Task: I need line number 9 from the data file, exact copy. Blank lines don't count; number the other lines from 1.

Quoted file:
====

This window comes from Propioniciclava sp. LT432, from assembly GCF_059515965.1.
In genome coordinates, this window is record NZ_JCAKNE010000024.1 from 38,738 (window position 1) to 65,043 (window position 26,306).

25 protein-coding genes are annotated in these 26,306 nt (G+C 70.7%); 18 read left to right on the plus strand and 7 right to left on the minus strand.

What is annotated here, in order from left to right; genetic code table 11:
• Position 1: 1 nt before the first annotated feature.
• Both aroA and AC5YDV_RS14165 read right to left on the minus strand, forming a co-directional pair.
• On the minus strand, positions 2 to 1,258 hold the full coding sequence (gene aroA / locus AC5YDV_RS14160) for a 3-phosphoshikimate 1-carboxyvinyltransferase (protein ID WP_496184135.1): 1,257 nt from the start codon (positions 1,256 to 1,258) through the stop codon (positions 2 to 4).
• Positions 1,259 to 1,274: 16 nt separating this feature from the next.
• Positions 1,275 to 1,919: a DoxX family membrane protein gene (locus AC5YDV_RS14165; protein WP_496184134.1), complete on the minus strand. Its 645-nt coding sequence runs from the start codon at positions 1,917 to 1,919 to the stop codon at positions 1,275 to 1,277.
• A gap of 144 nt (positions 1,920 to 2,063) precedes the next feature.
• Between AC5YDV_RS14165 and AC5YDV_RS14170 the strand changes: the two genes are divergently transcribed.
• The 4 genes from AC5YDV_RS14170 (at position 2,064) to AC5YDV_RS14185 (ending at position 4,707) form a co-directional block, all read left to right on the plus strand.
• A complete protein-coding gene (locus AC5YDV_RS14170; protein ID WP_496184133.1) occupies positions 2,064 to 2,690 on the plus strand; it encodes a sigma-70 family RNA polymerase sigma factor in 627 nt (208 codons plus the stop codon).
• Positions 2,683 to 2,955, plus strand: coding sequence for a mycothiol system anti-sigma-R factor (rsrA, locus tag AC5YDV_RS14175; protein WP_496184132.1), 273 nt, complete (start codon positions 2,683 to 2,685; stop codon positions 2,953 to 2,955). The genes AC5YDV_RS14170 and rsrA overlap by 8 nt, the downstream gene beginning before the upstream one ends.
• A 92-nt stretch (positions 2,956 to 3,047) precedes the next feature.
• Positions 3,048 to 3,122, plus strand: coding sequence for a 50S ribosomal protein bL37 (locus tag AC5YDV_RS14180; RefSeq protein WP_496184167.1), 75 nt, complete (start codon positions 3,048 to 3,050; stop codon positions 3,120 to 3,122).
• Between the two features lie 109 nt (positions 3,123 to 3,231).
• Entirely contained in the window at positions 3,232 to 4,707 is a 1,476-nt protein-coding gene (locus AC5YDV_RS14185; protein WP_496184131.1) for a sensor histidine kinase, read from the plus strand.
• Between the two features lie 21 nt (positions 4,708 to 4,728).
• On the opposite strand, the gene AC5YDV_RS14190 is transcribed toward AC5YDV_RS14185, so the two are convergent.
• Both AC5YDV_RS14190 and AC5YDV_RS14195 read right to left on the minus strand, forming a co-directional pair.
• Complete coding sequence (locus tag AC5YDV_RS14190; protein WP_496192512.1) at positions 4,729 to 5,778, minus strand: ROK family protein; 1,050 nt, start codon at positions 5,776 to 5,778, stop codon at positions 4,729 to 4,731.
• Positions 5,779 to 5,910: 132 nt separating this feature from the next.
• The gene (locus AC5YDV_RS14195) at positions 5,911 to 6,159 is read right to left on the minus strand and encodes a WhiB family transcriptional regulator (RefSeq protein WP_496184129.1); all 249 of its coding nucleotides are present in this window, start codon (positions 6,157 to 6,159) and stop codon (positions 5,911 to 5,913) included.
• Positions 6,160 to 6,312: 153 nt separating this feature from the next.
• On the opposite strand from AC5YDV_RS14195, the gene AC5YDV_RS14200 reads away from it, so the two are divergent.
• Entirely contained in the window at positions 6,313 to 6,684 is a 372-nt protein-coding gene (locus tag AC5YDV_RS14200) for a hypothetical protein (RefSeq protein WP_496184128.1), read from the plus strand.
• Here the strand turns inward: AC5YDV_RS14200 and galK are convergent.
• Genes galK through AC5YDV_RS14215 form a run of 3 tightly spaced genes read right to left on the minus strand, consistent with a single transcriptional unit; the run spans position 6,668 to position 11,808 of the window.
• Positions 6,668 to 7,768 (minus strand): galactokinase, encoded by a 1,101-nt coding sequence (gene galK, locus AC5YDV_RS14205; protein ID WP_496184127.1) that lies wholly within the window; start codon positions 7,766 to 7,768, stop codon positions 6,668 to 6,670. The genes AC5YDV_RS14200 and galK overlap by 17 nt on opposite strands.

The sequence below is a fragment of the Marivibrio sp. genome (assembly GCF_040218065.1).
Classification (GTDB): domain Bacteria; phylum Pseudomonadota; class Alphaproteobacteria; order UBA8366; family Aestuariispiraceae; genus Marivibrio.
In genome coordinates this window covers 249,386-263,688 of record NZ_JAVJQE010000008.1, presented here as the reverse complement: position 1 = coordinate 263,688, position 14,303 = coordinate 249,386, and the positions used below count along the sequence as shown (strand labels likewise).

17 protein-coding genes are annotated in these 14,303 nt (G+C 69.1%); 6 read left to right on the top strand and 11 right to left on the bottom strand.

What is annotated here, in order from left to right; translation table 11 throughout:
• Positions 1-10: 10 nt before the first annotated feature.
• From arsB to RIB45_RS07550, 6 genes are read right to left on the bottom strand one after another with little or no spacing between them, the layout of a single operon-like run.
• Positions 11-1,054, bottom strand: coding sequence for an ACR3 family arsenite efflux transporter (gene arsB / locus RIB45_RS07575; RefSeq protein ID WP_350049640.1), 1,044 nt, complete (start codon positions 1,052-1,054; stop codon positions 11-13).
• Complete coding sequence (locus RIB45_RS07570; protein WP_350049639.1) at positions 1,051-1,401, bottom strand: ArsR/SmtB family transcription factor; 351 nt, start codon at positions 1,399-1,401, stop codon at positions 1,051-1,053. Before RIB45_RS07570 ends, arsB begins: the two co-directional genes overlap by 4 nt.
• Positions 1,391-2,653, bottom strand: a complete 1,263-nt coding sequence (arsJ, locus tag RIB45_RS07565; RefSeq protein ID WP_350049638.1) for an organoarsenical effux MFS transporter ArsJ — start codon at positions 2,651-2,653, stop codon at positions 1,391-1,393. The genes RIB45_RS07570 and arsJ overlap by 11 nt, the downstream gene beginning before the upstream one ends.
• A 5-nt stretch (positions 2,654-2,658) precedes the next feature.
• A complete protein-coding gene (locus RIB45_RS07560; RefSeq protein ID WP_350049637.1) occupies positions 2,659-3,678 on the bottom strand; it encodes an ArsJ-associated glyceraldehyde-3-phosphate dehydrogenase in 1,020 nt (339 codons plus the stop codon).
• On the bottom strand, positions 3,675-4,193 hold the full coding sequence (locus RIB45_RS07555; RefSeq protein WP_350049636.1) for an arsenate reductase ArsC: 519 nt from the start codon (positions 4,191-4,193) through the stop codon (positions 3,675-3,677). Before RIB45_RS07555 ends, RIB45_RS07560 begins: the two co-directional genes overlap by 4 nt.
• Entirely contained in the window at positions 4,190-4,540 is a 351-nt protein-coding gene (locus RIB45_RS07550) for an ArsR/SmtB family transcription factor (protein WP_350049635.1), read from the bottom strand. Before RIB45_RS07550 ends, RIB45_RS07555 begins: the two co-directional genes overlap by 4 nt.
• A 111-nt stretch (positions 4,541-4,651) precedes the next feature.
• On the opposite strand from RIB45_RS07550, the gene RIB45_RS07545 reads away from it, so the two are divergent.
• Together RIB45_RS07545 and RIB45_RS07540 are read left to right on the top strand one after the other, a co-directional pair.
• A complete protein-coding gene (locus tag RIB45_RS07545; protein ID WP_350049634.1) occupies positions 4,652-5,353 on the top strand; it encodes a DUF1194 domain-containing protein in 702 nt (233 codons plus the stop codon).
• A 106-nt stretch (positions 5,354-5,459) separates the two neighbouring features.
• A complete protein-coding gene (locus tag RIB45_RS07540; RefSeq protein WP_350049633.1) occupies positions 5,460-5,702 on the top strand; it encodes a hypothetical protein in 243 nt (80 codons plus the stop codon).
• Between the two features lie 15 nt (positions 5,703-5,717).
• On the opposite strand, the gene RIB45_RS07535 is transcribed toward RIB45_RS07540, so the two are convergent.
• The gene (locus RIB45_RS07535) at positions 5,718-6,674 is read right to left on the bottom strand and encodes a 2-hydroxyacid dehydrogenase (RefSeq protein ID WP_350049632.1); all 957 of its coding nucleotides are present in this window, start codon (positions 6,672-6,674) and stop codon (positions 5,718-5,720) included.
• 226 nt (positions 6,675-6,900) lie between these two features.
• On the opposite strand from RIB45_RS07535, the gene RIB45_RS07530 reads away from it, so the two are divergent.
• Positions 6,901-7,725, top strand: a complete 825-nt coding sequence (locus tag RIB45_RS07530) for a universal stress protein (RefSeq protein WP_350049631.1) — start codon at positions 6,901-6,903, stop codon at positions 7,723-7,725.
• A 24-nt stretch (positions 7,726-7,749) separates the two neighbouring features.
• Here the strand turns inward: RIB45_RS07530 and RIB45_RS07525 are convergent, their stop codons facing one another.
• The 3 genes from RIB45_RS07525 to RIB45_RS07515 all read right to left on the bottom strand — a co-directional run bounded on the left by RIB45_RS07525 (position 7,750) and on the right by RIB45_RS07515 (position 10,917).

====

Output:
• Positions 1,275 to 1,919: a DoxX family membrane protein gene (locus AC5YDV_RS14165; protein WP_496184134.1), complete on the minus strand. Its 645-nt coding sequence runs from the start codon at positions 1,917 to 1,919 to the stop codon at positions 1,275 to 1,277.